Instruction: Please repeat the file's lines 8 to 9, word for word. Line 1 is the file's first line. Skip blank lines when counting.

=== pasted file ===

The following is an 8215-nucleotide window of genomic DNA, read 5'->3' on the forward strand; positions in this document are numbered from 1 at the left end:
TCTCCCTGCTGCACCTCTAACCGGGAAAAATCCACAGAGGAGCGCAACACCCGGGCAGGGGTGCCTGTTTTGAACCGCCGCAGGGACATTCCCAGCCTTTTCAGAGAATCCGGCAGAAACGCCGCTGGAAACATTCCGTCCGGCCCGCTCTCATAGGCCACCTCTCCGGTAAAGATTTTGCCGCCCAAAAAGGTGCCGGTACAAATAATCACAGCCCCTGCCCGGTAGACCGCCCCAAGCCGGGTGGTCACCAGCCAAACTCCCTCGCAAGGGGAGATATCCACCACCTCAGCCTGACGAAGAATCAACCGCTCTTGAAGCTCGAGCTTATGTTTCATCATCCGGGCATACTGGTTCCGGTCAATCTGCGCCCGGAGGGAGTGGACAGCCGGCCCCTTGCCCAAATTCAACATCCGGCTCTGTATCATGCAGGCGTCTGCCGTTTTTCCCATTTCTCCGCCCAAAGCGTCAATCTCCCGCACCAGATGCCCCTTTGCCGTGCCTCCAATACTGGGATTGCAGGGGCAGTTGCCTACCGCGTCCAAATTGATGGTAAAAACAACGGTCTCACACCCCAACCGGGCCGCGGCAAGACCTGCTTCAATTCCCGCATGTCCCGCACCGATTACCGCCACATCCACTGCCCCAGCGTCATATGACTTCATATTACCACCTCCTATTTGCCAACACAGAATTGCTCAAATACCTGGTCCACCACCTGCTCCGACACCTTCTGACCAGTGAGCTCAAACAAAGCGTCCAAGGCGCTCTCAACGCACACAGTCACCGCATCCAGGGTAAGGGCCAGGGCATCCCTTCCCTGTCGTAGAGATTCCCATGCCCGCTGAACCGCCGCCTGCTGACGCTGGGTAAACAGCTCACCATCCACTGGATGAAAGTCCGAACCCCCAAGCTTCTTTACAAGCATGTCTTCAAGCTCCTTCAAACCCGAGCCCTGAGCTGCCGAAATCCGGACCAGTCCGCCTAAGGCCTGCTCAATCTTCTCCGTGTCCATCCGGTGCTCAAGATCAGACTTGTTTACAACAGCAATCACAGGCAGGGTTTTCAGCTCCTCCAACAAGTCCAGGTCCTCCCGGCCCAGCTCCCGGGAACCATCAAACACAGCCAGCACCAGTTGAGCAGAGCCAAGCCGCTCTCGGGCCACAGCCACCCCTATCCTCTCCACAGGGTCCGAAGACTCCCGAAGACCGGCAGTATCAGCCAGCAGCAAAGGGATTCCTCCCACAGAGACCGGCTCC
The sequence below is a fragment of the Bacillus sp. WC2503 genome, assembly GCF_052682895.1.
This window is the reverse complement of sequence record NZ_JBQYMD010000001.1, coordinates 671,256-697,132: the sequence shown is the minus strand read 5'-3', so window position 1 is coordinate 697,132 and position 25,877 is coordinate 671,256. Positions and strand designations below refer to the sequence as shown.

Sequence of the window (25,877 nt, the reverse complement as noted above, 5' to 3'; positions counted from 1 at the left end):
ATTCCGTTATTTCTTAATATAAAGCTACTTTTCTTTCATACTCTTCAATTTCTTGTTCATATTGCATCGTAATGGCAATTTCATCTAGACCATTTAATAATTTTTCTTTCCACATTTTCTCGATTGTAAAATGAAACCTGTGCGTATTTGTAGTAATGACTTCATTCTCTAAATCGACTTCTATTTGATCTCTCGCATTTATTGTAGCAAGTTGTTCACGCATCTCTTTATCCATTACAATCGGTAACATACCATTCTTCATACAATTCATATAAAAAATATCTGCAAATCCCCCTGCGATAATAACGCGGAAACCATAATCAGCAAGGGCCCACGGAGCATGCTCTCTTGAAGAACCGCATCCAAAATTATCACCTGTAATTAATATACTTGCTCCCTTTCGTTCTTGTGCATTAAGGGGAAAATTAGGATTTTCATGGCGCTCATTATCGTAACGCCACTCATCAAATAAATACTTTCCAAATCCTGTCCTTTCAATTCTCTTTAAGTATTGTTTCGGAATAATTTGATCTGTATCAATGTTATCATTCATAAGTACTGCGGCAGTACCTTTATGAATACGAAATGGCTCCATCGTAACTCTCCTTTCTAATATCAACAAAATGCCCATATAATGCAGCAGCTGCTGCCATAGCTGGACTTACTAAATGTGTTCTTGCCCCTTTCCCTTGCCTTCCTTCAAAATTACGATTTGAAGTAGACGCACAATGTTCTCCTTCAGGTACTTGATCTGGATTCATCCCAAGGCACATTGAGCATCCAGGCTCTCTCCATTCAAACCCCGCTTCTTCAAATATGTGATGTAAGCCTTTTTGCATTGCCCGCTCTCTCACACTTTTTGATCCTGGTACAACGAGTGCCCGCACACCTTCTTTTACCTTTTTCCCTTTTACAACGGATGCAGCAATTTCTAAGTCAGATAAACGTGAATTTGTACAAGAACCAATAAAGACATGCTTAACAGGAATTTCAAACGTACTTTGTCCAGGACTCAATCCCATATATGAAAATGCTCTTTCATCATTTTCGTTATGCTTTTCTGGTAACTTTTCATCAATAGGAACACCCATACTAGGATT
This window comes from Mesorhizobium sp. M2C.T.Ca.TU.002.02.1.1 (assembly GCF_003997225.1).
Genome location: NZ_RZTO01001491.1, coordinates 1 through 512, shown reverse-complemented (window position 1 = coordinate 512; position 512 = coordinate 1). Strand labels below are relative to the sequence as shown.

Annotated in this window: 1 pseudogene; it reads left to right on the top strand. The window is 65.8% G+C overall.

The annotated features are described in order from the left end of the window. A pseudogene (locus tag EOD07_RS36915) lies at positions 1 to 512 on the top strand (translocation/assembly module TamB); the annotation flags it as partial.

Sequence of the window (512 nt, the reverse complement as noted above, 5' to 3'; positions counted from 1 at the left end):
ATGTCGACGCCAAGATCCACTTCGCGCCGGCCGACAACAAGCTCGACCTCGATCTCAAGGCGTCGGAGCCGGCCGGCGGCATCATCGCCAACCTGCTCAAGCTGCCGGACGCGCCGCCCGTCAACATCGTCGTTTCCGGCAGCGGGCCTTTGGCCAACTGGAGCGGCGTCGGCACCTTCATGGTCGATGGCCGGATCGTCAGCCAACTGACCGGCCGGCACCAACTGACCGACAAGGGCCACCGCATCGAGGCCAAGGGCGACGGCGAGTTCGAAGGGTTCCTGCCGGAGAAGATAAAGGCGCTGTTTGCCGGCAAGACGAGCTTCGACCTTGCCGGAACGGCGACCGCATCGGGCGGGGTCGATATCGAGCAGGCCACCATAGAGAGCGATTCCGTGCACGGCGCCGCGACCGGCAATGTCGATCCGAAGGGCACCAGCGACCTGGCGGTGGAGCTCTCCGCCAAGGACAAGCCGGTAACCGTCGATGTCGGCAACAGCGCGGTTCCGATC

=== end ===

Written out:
Genome location: NZ_RZTO01001491.1, coordinates 1 through 512, shown reverse-complemented (window position 1 = coordinate 512; position 512 = coordinate 1). Strand labels below are relative to the sequence as shown.

Annotated in this window: 1 pseudogene; it reads left to right on the top strand. The window is 65.8% G+C overall.